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O32-3 A pooled cohort study on cancer risk among former asbestos-exposed workers: role of asbestos clearance in explaining long-term mortality trend for pleural cancer
  1. Corrado Magnani1,
  2. Francesco Barone-Adesi2,
  3. Daniela Ferrante1,
  4. Laura Ancona3,
  5. Antonio Baldassarre4,
  6. Vittoria Bressan5,
  7. Tizian Cena1,
  8. Elisabetta Chellini6,
  9. Francesco Cuccaro7,
  10. Patrizia Legittimo8,
  11. Ferdinando Luberto9,
  12. Alessandro Marinaccio10,
  13. Stefano Mattioli8,
  14. Simona Menegozzo11,
  15. Enzo Merler5,
  16. Lucia Miligi6,
  17. Dario Mirabelli12,
  18. Marina Musti4,
  19. Enrico Oddone13,
  20. Venere Pavone14,
  21. Patrizia Perticaroli15,
  22. Aldo Pettinari15,
  23. Roberta Pirastu16,
  24. Alessandra Ranucci1,
  25. Elisa Romeo3,
  26. Orietta Sala17,
  27. Corrado Scarnato14,
  28. Stefano Silvestri18,
  29. G W19
  1. 1Department of Translational Medicine, University Eastern Piedmont, and CPO Piemonte, Novara, Italy
  2. 2Department of Pharmaceutical Sciences, University of Eastern Piedmont, Novara, Italy
  3. 3Department of Epidemiology, Lazio Regional Health Service, Rome, Italy
  4. 4Interdisciplinary Department of Medicine, Occupational Medicine “B. Ramazzini”, University of Bari, Bari, Italy
  5. 5Mesothelioma Register of the Veneto Region, Padua Local Health Unit, Padua, Italy
  6. 6Occupational and Environmental Epidemiology Unit-Cancer Research and Prevention Institute (ISPO), Florence, Firenze, Italy
  7. 7Azienda Sanitaria Locale BAT (Barletta, Andria, Trani), Unità Operativa Epidemiologia E Statistica, Barletta, Italy
  8. 8Department Medical and Surgical Sciences, University of Bologna, and Unit of Occupational Medicine, S.Orsola-Malpighi University Hospital, Bologna, Italy
  9. 9Inter-Institutional Epidemiology Unit, AUSL Reggio Emilia and Arcispedale Santa Maria Nuova, IRCCS, Reggio Emilia, Italy
  10. 10Italian Workers’ Compensation Authority (INAIL), Department of Occupational and Environmental Medicine, Epidemiology and Hygiene, Unit of Occupational and Environmental Epidemiology, Italian Mesothelioma Register, Rome, Italy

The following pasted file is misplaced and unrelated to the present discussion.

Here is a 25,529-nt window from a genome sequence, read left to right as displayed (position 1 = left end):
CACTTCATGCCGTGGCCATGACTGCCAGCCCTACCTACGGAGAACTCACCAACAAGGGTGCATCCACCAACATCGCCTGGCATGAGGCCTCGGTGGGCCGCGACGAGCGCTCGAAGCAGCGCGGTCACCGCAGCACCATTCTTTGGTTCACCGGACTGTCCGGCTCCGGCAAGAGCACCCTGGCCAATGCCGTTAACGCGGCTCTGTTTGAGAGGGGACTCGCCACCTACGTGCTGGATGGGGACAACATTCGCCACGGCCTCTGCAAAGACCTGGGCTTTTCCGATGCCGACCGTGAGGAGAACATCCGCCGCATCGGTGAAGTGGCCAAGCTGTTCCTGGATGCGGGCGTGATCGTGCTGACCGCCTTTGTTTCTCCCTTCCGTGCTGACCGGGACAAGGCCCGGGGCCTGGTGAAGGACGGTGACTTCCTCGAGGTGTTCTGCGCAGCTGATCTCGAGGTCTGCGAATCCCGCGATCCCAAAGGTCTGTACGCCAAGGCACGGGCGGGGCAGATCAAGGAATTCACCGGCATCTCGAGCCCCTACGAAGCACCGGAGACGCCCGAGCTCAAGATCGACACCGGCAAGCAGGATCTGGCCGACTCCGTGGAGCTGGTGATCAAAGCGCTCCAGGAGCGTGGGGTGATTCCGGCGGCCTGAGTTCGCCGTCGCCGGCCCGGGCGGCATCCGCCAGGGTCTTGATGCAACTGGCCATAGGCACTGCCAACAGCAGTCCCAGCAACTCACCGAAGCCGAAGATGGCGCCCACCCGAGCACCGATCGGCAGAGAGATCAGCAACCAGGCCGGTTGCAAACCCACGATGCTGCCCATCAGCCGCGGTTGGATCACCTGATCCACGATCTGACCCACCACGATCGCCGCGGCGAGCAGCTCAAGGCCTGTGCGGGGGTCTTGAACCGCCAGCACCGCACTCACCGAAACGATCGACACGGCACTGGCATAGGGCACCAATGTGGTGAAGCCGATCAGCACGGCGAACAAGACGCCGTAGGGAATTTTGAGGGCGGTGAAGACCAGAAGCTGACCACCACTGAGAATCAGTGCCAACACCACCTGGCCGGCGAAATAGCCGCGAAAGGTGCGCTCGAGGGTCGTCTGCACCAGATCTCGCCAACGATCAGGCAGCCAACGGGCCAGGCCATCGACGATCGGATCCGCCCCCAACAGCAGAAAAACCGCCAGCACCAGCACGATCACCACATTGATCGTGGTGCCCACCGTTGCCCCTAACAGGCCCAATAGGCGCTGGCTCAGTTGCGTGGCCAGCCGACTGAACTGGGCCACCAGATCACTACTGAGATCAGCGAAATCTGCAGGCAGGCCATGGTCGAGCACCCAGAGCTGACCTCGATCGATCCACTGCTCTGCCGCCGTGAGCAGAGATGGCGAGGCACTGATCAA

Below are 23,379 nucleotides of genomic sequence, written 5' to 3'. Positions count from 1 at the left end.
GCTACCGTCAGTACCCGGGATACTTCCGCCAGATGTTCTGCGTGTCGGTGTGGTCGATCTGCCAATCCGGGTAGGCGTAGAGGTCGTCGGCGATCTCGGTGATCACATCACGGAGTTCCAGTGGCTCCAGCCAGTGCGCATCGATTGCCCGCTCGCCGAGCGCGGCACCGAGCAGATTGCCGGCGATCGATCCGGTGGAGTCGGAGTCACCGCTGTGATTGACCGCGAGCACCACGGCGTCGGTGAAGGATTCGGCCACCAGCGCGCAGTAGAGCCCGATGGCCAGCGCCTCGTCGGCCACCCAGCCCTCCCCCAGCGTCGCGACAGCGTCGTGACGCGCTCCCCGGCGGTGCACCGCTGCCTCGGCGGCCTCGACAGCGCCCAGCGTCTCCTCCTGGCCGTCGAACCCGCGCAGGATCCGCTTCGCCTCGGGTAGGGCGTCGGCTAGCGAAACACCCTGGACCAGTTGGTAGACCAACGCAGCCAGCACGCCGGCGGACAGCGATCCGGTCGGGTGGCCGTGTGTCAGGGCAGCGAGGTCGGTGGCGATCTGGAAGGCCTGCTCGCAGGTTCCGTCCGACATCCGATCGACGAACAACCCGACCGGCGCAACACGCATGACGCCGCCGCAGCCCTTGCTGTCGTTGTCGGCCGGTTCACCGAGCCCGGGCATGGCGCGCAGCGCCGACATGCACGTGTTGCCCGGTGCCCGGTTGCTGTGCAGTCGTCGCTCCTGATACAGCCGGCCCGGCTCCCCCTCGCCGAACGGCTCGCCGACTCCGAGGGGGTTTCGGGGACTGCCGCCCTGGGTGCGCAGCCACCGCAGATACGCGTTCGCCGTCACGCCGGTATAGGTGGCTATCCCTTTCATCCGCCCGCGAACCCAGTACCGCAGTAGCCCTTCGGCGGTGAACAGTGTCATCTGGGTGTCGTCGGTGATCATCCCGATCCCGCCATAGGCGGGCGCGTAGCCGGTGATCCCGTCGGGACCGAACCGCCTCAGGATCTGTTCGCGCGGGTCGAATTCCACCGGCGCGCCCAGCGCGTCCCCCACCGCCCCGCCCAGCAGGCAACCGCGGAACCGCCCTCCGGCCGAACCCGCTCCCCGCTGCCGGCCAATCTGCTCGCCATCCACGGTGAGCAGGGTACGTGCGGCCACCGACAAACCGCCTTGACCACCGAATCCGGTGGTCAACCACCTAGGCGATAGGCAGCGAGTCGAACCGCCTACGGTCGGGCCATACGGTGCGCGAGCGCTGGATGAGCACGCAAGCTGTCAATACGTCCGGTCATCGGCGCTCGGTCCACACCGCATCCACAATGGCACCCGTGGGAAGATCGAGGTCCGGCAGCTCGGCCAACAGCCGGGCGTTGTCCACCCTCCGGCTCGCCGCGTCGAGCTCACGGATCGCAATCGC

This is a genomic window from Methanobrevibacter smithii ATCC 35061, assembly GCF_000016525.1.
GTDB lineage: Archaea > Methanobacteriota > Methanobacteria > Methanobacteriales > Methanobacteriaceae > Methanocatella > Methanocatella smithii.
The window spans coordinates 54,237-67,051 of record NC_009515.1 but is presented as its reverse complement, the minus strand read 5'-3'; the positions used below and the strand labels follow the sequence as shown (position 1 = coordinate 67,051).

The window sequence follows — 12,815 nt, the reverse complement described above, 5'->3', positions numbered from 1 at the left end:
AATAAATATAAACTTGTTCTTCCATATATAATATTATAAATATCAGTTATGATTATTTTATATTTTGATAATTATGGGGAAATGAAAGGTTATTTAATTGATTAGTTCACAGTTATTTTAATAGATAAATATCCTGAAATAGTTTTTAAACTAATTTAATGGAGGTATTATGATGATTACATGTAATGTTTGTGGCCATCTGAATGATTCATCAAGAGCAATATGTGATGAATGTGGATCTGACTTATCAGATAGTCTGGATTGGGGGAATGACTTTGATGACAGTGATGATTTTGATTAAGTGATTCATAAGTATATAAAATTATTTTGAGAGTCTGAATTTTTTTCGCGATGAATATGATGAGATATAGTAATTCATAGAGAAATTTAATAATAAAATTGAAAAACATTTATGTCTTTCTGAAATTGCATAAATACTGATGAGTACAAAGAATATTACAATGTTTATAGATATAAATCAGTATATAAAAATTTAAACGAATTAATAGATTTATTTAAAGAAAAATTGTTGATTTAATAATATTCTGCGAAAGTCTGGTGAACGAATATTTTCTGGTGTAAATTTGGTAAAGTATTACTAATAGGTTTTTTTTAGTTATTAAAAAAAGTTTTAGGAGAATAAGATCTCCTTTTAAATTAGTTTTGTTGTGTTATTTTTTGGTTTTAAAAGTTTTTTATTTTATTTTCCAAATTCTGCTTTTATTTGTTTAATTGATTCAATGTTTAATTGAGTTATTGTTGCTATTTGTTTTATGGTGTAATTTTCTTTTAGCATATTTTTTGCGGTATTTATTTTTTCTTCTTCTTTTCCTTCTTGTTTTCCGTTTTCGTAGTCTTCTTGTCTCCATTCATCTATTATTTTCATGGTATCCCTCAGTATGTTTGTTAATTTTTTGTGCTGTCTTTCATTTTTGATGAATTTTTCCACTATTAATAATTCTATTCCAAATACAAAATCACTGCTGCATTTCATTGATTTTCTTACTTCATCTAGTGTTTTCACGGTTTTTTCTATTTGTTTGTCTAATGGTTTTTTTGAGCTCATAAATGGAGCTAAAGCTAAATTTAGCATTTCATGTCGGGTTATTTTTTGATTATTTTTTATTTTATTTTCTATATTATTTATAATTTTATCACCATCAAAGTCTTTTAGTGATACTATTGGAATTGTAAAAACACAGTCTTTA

11. 11National Cancer Institute IRCCS Fondazione Pascale, Napoli, Italy
  12. 12Unit of Cancer Epidemiology, CPO Piemonte and University of Turin, Turin, Torino, Italy
  13. 13Department of Public Health, Experimental and Forensic Medicine, University of Pavia, Pavia, Italy
  14. 14Department of Public Health, Prevention and Security, Work Environment Area; Local Health Authority, Bologna, Italy
  15. 15Prevention Department, ASUR Marche, Senigallia, Italy
  16. 16Department of Biology and Biotechnologies Charles Darwin, Sapienza Rome University, Rome, Italy
  17. 17A.R.P.A. Emilia Romagna, Sezione Provinciale Di Reggio Emilia, Reggio Emilia, Italy
  18. 18Cancer Prevention and Research Institute (ISPO), Florence, Firenze, Italy
  19. 19The Working Group for the Pooled Asbestos Cohort Study


Objective Asbestos causes mesothelioma (MM) and cancer of lung, ovary, larynx and possibly other organs. Risk reduction after cessation of exposure and at long latency is debated. For MM, the predicted increase of rates with time since first exposure (TSFE) might be attenuated by fibre clearance. The ban of asbestos use in Italy gives an opportunity to measure long term risk in formerly exposed workers.

Methods In a pool of 43 Italian asbestos cohorts (asbestos-cement, rolling stock, shipbuilding and other industries), standardised mortality ratios (SMRs) were computed for the major causes, with consideration of time factors (period, duration, latency). The functional relation between pleural cancer mortality rates and TSFE was evaluated using Poisson regression, including a term for fibre clearance.

Results The study includes 54,409 subjects (6,054 women): 55.3% alive, 43.0% died (cause known for 94%; 789 pleural cancers), and 1.7% lost to follow-up. Mortality was increased for all causes (SMR = 1.06; p < 0.001), all malignancies (SMR = 1.18; p < 0.01), pleural and peritoneal malignancies (SMRs = 14.66 and 6.95; both p < 0.01), lung (SMR = 1.26; p < 0.01) and ovarian cancer (SMR = 1.39; p < 0.05). Pleural cancer rate increased during the first 40 years of TSFE and reached a plateau thereafter. The model including asbestos elimination fitted the data much better than the traditional model (p = 0.0004; estimated asbestos elimination rate of 5% per year).

Discussion Our results provide information on the risk after asbestos exposure, even for rarer diseases. Increased risk for ovarian cancer is confirmed. Results agree with the hypothesis that pleural cancer risk, rather than increasing indefinitely, reaches a plateau at long latency, coherently with asbestos clearance from the lungs. As a consequence, early exposures to asbestos cannot be considered to be the exclusive determinant of the long term development of pleural cancer, with implications also for the risk related to non occupational exposure and for asbestos removal.

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